As Father Laurence Freeman writes, “Ordinary life…teaches the error of identifying God with religion, temple, synagogue, mosque or church… God is everywhere at all times.” (from Christian Meditation: Your Daily Practice) I know it would be a mistake for me to identify God with Holy Wisdom Monastery, as tempting as it is.

The point isn’t to remain mired in feelings of loss, of course. Even though I’m leaving, I have changed and I’ve gained so much from this experience. I need to consider the gifts that I’ll be taking back with me. In what ways will my life be richer from this experience? Are there ways I can replace some of what I’ve experienced here even in New York? I’ll be honest—I haven’t gotten there yet. I keep getting sidetracked thinking about what kind of work I’m going to find and whether I can be happy living in New York. I love it here, and it’s tempting to dream about moving here to be near the monastery. But I owe it to myself to really try to create a fulfilling life in New York with the communities I belong to there.

Once again I’ll leave off with a quote from Henri Nouwen. I haven’t processed this yet, but I know it holds a key for me as I accept the reality of heading off into another part of my journey:

Prayer is the breath of your life which gives you freedom to go and to stay where you wish and to find the many signs which point out the way to a new land.
– Henri Nouwen, The Only Necessary Thing

Amen to that!


Read other posts from Denise in her series, Far from home.

Comments 14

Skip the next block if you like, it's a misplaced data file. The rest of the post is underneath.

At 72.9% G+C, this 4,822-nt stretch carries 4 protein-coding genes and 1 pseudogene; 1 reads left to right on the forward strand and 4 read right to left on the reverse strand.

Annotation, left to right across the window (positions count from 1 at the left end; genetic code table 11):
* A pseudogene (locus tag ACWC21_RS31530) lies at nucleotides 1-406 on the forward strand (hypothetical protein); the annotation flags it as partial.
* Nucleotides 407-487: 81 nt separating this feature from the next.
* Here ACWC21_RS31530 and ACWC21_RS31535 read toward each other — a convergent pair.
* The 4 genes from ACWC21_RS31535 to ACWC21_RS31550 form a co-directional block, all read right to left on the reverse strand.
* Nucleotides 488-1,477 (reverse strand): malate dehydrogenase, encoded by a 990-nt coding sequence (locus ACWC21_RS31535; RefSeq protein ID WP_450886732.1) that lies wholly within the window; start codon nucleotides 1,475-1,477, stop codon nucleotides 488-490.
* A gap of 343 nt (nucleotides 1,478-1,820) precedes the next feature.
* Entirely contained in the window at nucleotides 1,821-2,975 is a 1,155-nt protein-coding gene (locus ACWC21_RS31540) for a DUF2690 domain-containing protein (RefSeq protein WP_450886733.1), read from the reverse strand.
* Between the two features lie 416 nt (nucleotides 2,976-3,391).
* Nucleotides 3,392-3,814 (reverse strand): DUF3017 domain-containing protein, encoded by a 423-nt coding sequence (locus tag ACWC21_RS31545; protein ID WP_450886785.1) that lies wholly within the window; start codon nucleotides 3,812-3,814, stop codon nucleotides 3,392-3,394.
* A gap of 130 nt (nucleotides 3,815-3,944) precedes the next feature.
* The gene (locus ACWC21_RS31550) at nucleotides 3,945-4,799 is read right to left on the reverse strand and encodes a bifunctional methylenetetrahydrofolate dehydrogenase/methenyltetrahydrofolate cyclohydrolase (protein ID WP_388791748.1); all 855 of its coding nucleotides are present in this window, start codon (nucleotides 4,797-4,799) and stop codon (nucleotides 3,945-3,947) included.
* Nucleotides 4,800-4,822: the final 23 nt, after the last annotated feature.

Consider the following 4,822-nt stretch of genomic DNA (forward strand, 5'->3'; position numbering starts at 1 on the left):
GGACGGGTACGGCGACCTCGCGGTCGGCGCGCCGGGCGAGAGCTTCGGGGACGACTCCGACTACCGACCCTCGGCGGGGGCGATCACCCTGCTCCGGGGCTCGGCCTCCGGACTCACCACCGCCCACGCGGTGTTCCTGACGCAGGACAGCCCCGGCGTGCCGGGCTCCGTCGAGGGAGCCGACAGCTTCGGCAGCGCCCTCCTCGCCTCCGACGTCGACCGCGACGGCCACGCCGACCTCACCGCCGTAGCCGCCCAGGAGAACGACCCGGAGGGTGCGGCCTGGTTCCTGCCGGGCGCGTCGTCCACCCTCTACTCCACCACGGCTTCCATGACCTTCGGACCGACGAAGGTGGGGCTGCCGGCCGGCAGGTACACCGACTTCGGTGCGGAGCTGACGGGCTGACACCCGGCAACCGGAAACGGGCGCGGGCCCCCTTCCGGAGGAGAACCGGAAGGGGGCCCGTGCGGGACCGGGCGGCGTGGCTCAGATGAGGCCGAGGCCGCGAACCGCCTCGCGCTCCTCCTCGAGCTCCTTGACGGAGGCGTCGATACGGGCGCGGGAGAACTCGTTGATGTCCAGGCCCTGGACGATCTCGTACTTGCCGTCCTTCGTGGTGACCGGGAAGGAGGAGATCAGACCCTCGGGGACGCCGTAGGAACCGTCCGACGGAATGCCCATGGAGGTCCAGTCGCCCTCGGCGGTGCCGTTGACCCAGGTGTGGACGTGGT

1. Dear Denise: I hear the sadness in your “voice” in this letter. And your anxiety. But I also see a glow and a wholeness that has come to you from your experiences at Holy Wisdom.
    I will begin as an Oblate at the Monastery this coming April; and your opening your heart to the community in your letter, opens a light filled window for me. The butterflies in my stomach just flew out that window.
    I have a feeling that you will be taking a heart filled with that light with you, and it will be a blessing to who ever you come to work with in New York…or where ever your path takes you.
    Look ahead with joy! It will wrap up the trepidation!

    1. I’m touched by your comments, Deborah, thank you. The hardest part for me is always the leaving, but I know your words are true. Joy is coming down the pike.


  2. Denise — What a wonder-filled message on transition. And, your thoughtful, loving words fill my spirit. We Riversiders look forward to welcoming your return to our community. Truly.

  3. Luvon! How wonderful to hear from you!